Patent application title: Data Entry Keyboard
Paul Streitz (Darien, CT, US)
IPC8 Class: AG06F302FI
Class name: Computer graphics processing and selective visual display systems display peripheral interface input device including keyboard
Publication date: 2014-06-05
Patent application number: 20140152568
An apparatus for entering alphabetic data into a computer or other
electronic or mechanical devices with a keyboard wherein the alphabet is
arranged in a logical order, a keyboard wherein the vowels are grouped
together, a keyboard wherein the vowels are all placed on the left side
of the keyboard, a keyboard wherein each vowel has the same color code, a
keyboard wherein the consonants are arranged in groups, a keyboard
wherein the consonant groups are arranged from left to right in
alphabetic group order, and a keyboard wherein each consonant within a
group has a specific color code; wherein two groups of consonants have
the same color.
1. An apparatus for entering alphabetic data into a computer or other
electronic or mechanical devices comprising: a keyboard wherein the
alphabet is arranged in a logical order; a keyboard wherein the vowels
are grouped together; a keyboard wherein the vowels are all placed on the
left side of the keyboard; a keyboard wherein each vowel has the same
color code; a keyboard wherein the consonants are arranged in groups; a
keyboard wherein the consonant groups are arranged from left to right in
alphabetic group order; a keyboard wherein the each consonant within a
group has a specific color code; a keyboard wherein two consonant groups
have the same specific color code.
 This invention relates generally to the field of keyboards and more specifically to an apparatus for entering alphabetic data into a computer or other electronic or mechanical devices.
 The invention of the typewriter is credited to C. Latham Sholes in 1867. Thereafter, Sholes designed the QWERTY keyboard to prevent typewriters from jamming. Sholes designed the QWERTY keyboard in about 1872. It was an unpatented universal design. Before this design each manufacturer had its own keyboard layout which made uniform learning of typing impossible. Sholes later filed for a patent U.S. Pat. No. 558,428 (1896) for a typewriter but the keyboard was not shown in the patent or part of its claims.
 Hereafter, the term "keyboard" shall refer to all devices inputting alphabetic letters regardless whether the devices be typewriters, personal computers, laptop computers, smart phones or smart pads or any other type of mechanical or electronic entry of data.
 Another of the first keyboards is shown in U.S. Pat. No. 185,714 (1876) had a layout of four rows of keys. The bottom row contained the vowels in order, A, E, I, O, U, Y. The next row up started with B, C, and D. The consonant keys were arranged in alphabetical order from left to right, bottom to top row. The keys were arranged in diagonal columns to allow each key to throw a lever. This was apparently the last attempt to arrange the letters in an order that was systemized and intuitive to English speakers. This keyboard was easier to learn. It was intuitive because it separated the letters into easily recognizable groups that one learns when first encountering the alphabet. The twenty-six letters of the alphabet are learned in a standard alphabetic order A, B, C, D, etc. The distinction is then made between vowels and consonants with the vowels being learned in the same order as they appear in the total alphabet, A, E, I, O, U. However, this design had the limitation that the keys were in five rows making a long keystroke for the top at bottom letters of the keyboard.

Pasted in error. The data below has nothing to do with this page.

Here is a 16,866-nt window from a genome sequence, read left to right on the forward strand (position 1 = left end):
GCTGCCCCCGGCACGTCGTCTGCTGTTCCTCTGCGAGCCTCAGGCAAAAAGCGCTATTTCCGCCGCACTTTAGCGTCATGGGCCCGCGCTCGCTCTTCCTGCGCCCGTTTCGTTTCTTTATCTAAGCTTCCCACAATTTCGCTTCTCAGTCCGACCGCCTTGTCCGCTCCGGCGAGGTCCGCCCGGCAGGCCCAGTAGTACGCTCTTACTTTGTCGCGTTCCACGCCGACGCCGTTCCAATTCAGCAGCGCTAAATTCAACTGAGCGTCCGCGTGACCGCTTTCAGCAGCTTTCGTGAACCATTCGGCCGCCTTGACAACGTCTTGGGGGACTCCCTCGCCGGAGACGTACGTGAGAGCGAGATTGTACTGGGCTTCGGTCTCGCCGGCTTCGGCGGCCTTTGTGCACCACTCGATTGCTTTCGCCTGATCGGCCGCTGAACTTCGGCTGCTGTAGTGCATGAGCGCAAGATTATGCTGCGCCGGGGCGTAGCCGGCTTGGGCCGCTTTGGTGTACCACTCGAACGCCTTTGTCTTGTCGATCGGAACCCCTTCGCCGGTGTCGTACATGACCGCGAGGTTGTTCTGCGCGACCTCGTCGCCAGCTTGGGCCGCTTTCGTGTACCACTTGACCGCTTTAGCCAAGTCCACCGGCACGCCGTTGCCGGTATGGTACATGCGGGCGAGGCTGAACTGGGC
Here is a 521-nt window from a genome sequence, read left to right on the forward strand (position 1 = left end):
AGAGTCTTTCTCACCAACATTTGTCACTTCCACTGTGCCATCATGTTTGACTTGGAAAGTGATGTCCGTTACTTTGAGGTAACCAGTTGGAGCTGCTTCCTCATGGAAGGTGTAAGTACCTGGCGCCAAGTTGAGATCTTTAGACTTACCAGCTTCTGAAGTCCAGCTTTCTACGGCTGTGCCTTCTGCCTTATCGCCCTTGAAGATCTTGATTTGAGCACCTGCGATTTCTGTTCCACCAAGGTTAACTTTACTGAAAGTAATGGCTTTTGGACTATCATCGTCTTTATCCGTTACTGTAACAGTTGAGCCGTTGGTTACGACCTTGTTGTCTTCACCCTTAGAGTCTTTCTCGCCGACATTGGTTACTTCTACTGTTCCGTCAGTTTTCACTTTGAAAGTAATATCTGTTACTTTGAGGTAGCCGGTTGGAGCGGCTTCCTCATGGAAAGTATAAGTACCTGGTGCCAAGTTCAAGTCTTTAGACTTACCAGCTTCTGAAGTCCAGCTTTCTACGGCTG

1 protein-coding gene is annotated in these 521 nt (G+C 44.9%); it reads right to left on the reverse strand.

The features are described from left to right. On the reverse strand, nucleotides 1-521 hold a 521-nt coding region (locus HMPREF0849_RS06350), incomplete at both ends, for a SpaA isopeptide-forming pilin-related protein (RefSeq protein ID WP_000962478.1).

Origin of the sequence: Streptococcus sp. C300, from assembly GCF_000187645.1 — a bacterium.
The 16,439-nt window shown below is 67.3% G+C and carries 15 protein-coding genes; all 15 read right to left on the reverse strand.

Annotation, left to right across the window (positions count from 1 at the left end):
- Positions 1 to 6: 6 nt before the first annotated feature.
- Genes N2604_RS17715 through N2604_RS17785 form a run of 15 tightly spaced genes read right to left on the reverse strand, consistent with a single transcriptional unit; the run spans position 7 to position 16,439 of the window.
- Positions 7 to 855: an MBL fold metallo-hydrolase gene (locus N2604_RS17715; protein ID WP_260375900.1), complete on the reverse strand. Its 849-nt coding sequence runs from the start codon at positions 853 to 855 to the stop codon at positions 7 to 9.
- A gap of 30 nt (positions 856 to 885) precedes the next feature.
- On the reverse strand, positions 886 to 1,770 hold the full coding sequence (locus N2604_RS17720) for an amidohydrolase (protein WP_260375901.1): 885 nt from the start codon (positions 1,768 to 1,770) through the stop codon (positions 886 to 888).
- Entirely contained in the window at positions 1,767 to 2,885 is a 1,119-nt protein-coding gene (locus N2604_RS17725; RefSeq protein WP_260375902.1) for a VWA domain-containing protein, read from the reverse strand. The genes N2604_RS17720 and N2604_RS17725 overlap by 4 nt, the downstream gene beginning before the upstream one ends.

The success of the Remington No. 2 in 1878, which used the QWERTY keyboard, led to the universal adoption of QWERTY. It was an open design and is hailed as one of the successful examples open standards for an industry. This layout was designed to slow down the rate of the operator. The early mechanical system could not keep up with the rate the keys were being struck. The operator could press keys in sequence faster than the machine could return the previous key to its starting position. There was no consideration given to the ease of learning the keyboard.
 The QWERTY keyboard was arranged to scatter the most struck keys to slow down the speed of the operator. For instance, a frequently pressed vowel "a" is pressed by the small finger of the left hand, which is a weak finger and the mechanical typewriters of the time required a forceful stroke to bring the key up to strike the ribbon and make an impression. The QWERTY keyboard was laid out in three rows with 10 keys in the top row, 9 in the second row and 7 in third row with the keys arranged in diagonal rows to allow the keys to depress a lever.
 However, the QWERTY keyboard did have one significant design feature that has been kept because of its efficient. The design of the keyboard was of three rows with 10 letters in the first row, 9 in the second and 7 in the third. This creates a middle home row for the fingers to rest and then every key is then either in the home row, or one row up or down.
 The QWERTY keyboard to a beginning typist is completely random and each letter has to be painfully memorized by repetition. It takes weeks if not months to train a typist to a high level of skill. Despite this significant limitation, the ubiquitous presence of the QWERTY keyboard on all typewriters made changing to an easier to learn system commercially unfeasible.
 Two patents U.S. Pat. Nos. 433,765 (1890) and 560,572 (1896) have the QWERTY keyboard layout, but neither patent refers to the arrangement of the letters on the keyboard layout as a claim. As mentioned above, the QWERTY keyboard layout was an open design and not patented. U.S. Pat. No. 943,466 (1909) offered a non-QWERTY keyboard wherein the most commonly used letters of the alphabet were arranged in the center. This was apparently the first keyboard arrangement designed to increase typing speed receiving a U.S. Patent.